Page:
Support for Mental Illness- A Gem in Our Midst

Written by: Judy Litt, Drop-In Center Volunteer

NAMI (National Alliance for Mental Illness) Metro Suburban Drop-In Center, Oak Park stands out amidst the community’s valuable assets.  I came across this 30-year-old organization at a Triton College senior volunteer fair over a year ago, The Drop-In Center’s program manager invited me to tour the space and consider being a volunteer. I showed up the next day and met some of the individuals involved with the organization.  The offer to volunteer was accepted.  After a short period of time, I decided that this was a very good place.  My impression after more than a year of volunteering is that it’s an exceptionally special place.

The Oak Park Drop-In Center caters to those with mental illness who are looking for a safe place where they can just walk in and relax or be social and get support. I started out greeting people as they came in the door, taking attendance, answering the phone, talking with or just listening to others.  I was invited to participate in a goals discussion support group.  What an eye opener!  I learned so much about these outstanding individuals who are working hard to help themselves and each other.  Many have been working on themselves for several years.  I have also, from listening to the discussions and participating in groups, learned some new techniques to handle the stress of daily living. I participate in meditation, writing groups and WRAP classes (wellness recovery action plan) – all really helpful. There is much that we can all learn from each other.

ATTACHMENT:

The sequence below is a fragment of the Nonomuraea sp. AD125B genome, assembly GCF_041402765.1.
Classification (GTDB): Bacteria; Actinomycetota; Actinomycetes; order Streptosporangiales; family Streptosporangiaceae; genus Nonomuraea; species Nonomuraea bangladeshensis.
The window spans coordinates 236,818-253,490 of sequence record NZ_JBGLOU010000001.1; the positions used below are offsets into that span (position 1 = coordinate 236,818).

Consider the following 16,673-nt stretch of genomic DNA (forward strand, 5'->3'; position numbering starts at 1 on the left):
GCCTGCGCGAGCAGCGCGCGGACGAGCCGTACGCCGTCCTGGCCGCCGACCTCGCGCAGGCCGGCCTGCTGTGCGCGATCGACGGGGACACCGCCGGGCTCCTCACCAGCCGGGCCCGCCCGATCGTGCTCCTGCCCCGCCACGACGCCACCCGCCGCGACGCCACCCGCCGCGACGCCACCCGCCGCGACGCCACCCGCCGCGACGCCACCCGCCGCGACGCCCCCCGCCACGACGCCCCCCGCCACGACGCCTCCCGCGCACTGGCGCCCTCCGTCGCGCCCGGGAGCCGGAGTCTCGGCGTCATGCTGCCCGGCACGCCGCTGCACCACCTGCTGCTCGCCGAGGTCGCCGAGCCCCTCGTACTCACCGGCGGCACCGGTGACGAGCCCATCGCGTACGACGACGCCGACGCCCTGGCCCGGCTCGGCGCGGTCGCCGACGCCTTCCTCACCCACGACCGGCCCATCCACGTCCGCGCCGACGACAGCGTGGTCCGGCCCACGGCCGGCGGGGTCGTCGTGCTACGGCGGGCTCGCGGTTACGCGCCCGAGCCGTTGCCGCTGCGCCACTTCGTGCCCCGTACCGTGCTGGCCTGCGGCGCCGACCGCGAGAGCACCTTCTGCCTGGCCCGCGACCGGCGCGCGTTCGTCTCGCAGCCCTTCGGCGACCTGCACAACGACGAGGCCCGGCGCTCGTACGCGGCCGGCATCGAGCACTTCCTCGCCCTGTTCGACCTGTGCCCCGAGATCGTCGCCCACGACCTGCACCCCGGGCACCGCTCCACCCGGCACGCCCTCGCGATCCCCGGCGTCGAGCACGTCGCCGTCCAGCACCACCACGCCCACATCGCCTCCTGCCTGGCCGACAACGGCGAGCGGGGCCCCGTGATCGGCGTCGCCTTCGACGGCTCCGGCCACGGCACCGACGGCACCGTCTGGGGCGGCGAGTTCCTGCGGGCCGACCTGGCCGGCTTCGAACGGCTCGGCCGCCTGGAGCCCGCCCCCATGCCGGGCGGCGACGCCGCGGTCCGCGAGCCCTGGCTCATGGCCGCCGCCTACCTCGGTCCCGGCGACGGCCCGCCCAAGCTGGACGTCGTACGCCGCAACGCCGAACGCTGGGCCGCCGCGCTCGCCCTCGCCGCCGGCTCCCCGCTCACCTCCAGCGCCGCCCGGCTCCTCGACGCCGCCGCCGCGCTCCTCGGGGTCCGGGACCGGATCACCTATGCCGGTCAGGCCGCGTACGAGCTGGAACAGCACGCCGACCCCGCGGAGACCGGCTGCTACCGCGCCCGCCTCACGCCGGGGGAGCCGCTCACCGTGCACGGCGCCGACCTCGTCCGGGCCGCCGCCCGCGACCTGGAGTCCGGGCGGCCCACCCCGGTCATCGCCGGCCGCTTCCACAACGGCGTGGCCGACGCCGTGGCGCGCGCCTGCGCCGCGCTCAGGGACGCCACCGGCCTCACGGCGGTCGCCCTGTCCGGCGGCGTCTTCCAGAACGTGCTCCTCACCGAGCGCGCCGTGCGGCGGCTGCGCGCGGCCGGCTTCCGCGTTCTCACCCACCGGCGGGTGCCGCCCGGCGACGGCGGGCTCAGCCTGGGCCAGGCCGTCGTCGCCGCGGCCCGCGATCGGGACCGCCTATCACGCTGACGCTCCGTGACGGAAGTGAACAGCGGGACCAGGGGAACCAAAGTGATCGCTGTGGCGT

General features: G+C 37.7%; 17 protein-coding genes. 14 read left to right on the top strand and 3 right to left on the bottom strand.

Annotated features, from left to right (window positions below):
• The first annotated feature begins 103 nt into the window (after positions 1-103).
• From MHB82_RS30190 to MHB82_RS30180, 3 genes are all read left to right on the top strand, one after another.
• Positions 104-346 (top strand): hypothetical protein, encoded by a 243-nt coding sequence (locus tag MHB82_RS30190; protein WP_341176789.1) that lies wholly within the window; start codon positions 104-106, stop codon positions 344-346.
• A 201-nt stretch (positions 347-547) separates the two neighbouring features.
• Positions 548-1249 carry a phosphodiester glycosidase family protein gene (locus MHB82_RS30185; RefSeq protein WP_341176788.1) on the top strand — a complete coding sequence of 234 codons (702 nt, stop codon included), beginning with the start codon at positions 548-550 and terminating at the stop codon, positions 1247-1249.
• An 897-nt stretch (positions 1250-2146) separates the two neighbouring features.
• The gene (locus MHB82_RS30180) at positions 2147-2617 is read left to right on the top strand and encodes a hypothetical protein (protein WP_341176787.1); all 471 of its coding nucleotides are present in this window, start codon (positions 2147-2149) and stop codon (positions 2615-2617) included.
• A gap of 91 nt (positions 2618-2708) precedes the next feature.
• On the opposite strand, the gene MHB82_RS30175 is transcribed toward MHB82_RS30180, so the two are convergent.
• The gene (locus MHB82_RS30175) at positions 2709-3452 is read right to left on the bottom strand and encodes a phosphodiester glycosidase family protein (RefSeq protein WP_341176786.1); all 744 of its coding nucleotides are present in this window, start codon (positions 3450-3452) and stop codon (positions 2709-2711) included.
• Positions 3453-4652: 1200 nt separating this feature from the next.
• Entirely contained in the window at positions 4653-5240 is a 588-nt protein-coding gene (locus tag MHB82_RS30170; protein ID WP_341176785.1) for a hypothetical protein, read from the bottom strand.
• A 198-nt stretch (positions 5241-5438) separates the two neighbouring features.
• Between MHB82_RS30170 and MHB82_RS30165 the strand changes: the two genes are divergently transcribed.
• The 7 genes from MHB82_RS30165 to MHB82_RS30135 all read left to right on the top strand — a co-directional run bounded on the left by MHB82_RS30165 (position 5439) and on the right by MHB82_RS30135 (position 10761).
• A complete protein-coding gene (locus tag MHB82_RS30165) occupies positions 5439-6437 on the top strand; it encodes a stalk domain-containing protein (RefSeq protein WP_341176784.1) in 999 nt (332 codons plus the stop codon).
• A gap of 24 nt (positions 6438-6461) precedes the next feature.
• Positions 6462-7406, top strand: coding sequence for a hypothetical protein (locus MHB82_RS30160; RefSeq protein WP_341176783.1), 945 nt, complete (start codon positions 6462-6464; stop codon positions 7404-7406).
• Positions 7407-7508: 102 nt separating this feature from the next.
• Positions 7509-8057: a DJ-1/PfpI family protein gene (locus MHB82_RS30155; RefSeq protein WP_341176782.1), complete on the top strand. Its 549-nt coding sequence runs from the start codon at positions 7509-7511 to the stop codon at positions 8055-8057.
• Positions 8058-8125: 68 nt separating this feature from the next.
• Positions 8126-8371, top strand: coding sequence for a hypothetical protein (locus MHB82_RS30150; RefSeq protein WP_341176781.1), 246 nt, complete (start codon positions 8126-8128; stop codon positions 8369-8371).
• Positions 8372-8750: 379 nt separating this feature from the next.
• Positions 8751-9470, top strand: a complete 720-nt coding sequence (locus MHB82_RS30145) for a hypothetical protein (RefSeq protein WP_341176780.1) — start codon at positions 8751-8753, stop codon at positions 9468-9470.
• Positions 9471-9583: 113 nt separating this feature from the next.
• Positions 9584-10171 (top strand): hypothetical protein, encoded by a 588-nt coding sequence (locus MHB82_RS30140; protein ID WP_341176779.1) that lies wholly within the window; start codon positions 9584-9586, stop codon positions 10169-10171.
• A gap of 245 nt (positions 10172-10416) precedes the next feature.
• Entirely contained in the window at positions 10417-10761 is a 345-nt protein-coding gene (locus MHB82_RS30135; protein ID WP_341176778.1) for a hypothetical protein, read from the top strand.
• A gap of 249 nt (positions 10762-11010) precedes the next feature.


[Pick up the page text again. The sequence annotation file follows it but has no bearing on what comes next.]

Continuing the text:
Participants’ diagnoses range from anxiety disorders, depressive disorders, bipolar disorder, schizophrenia, addictions, OCD (obsessive compulsive disorder), PTSD (post-traumatic stress disorder), autism, combinations of these disorders and more.  Obviously, these are not small or light conditions to have to live with for the rest of your life.  These folks are truly brave!  Individuals keep showing up and working on their challenges. Impressive.

I am continually learning more about those who attend the center, which is open every day, even including holidays! These visitors often attend day after day, week after week, month after month, year after year.  As my understanding increases, I am struck by the differences in how lifetime physical diseases are treated as opposed to mental illness.  Our health system and public have not yet figured out reasonable solutions as to how to get these individuals through their tough times. The NAMI Drop-In Center actively works to help attendees find some of the answers within themselves.  They learn strategies to get ahead of the inevitable episodes and prepare for the most difficult of times.  This is only a beginning. 

Looking back over my experience this year at the Drop-In Center, I have been touched by so many individuals including caring staff and active participants.  I feel privileged that these peers continue to share such sensitive parts of their lives with me; I am excited about all the growth I hear about and observe every time I volunteer.  At the same time, I must come to grips with the fact that reforms to our mental health system are, without a doubt, necessary and shifts in the attitudes that foster the stigmatization of mental disease are imperative.

To learn more about the Drop-In Center click here




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